She will probably outlast me and end up dancing on my grave.  Yes, she still dances.

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It was disturbing to look directly at her face during a severe episode of fainting.  Her eyes were open but completely blank and empty of any indication of her presence.  She was fighting for air, breathing through her nose, making the ugly sounds that usually come when she goes out completely for a time.  I don’t suppose it was any worse than the worst we have experienced almost daily lately, but this is the first time her head was back so that I could see her face.  Mine was only inches away since I have to use my body to keep her from falling forward.  I guess every other time, her head has been down, so that I only could only see the top of her head or her forehead.  I always thought her eyes were closed during these episodes. 

I guess it was just an encounter with the full reality of what goes on when someone faints.  It is hard to watch her fighting so hard for air.  I am grateful that she never remembers the episodes. 

With that said, actually, today started out better than any in the last couple of weeks.  She had no fainting spells from the time she got up and had pills and breakfast, through getting dressed, and some intestinal activity that has almost always included or ended with fainting.  She did decide to lay down for the usual morning nap, but it was not precipitated by fainting as has been so most of the last days. 

The major fainting spell came after the nap.  There were some other episodes during the day, but not as intense as the first.  Somehow during these last two days  it has seemed as if we are on an upturn from where were heading through last Sunday. 

As you can tell from what I described at the beginning of this post, it is not much of an upturn if it is one.  Especially this morning before the severe episode of fainting, I was feeling as if Mary Ann was rallying.  She may still be doing so.  The thought of her rallying brought to mind something I have gone through with others and have experienced myself.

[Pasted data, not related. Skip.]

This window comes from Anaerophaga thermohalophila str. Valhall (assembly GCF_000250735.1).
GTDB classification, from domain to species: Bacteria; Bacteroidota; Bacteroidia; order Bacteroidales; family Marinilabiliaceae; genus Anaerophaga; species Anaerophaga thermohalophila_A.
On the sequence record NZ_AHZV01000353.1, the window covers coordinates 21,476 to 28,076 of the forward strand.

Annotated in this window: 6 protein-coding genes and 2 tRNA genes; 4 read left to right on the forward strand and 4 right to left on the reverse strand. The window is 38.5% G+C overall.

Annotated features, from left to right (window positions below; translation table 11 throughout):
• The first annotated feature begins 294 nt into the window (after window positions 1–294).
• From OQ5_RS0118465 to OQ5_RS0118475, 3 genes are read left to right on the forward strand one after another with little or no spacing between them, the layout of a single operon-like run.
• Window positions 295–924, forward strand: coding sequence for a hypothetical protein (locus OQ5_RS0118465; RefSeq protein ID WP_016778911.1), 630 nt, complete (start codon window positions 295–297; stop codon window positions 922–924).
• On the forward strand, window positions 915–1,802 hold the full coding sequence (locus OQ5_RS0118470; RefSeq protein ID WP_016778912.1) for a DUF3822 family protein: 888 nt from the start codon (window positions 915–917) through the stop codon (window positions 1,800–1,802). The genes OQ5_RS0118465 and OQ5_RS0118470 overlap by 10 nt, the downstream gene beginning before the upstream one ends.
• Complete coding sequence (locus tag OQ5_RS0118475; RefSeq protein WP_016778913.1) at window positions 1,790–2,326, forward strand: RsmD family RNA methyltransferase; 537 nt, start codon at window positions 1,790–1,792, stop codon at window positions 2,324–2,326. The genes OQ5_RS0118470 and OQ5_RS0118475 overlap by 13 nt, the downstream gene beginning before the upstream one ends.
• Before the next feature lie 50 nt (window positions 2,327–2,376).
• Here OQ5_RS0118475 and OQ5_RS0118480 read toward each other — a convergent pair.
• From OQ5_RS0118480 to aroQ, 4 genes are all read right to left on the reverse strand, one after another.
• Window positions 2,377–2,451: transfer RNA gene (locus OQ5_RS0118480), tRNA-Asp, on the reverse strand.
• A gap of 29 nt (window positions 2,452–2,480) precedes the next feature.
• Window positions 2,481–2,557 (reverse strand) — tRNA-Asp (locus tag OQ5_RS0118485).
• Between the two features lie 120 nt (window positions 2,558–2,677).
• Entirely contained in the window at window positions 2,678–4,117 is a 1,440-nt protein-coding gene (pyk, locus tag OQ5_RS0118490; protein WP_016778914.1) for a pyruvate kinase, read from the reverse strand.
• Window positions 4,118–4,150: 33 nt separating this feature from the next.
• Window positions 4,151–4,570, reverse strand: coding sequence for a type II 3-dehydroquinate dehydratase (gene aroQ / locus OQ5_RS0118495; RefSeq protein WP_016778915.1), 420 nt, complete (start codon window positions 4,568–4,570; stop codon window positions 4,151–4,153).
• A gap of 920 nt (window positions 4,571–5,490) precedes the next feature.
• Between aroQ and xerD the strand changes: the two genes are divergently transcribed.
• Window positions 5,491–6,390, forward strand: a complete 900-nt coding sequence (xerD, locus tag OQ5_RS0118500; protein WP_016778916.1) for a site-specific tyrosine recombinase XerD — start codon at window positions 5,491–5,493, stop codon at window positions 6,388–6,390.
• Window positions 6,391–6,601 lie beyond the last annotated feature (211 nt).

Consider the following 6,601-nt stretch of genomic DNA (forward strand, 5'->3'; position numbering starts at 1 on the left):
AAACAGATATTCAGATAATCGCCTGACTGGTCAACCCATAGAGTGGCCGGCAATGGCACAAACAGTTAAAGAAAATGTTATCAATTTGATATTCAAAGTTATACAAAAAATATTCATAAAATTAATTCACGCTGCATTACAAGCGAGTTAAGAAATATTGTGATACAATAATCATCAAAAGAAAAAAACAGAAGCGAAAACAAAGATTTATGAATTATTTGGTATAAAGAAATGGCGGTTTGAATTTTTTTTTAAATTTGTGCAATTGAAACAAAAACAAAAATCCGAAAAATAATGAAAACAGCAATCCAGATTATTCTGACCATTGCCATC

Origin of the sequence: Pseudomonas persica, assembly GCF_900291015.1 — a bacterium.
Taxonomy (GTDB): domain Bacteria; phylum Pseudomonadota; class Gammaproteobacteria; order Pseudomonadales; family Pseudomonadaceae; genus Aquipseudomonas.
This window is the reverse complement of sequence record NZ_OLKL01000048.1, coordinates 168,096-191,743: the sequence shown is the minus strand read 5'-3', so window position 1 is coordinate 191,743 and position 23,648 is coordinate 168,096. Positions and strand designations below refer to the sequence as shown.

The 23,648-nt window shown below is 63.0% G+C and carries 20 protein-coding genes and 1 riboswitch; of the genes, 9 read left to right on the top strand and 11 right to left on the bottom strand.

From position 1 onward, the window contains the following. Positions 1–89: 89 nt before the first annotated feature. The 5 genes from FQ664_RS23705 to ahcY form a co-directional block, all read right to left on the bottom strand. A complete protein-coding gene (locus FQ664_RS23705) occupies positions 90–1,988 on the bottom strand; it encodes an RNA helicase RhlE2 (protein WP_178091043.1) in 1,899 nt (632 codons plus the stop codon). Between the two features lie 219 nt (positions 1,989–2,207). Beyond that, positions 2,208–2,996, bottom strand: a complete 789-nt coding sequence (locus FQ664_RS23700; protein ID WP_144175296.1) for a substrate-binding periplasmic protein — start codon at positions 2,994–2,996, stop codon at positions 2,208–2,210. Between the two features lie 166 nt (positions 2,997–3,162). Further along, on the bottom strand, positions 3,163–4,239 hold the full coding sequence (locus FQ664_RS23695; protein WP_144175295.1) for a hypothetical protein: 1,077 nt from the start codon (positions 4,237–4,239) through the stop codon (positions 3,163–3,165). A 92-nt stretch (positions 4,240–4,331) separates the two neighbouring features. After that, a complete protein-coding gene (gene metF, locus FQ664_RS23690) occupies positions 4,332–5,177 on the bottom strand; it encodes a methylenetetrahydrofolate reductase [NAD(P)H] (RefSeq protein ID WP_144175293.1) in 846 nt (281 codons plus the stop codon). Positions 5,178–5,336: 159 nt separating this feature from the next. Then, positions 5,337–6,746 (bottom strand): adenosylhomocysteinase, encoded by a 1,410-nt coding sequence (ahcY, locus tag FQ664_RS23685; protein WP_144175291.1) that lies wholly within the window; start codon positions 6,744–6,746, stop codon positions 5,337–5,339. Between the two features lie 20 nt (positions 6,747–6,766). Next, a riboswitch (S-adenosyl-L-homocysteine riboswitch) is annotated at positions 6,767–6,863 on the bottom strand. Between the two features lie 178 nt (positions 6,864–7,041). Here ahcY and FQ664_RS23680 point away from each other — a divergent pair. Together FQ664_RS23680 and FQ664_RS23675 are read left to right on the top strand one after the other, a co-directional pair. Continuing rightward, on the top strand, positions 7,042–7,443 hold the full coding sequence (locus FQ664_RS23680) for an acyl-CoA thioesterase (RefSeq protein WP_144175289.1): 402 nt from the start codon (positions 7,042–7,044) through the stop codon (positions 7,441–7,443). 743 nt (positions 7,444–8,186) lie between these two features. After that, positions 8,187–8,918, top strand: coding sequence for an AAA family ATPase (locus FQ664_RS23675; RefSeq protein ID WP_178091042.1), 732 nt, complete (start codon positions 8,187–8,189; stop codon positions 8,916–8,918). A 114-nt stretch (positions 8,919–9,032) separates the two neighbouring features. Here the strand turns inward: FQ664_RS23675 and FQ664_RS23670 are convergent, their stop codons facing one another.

As much as any of us who is caring for a Loved One with a chronic degenerative disease or a terminal disease wants our Loved One to improve rather than decline, there is an odd sort of emotional stress that comes with the improvement. 

What happens when there is a decline is that there is a sort of grieving that goes on.  There is a jouney through some or all of the stages of grief.  If the decline is severe and long enough, the Caregiver can make it all the way to acceptance. If the Loved One then rallies, it is sometimes hard to “unaccept” the decline. 

I have been coming to accept that we are in a new stage in the disease process maybe one that is leading closer to the inevitable conclusion sooner rather than later.  Since we have lived on this roller coaster for so many years, I do not simply let go and commit to anything about how permanent a particular change is or how far along we are in the progression of the disease.  It is still hard to let go of the feelings that start to grow in the gut and then realign with a new reality when things improve. 

At the moment, I am not sure how far the decline has taken Mary Ann, whether it is turning around, whether we are at a new normal, whether meds can bring her back to a former level and, if so, for how long. 

The truth is, we don’t actually need to know the answers to those questions.  We both just need to deal with whatever comes each day, making plans, fully aware that we may not be able to work the plans we have  made. 

On this roller coaster, it is scary when we are dropping down a steep decline in the ride, and it is a struggle to adjust when the ride turns us around takes us up out of that decline.    Gratefully on the upswing or downswing we feel secure in the spiritual grounding that sustains us.  It frees us to have all the complex emotions and fears, live with them and through them, without despair.  It is just our life.  The specifics may differ, but it is not unlike the lives of most of us.  There are ups and downs and in betweens.  It is just life.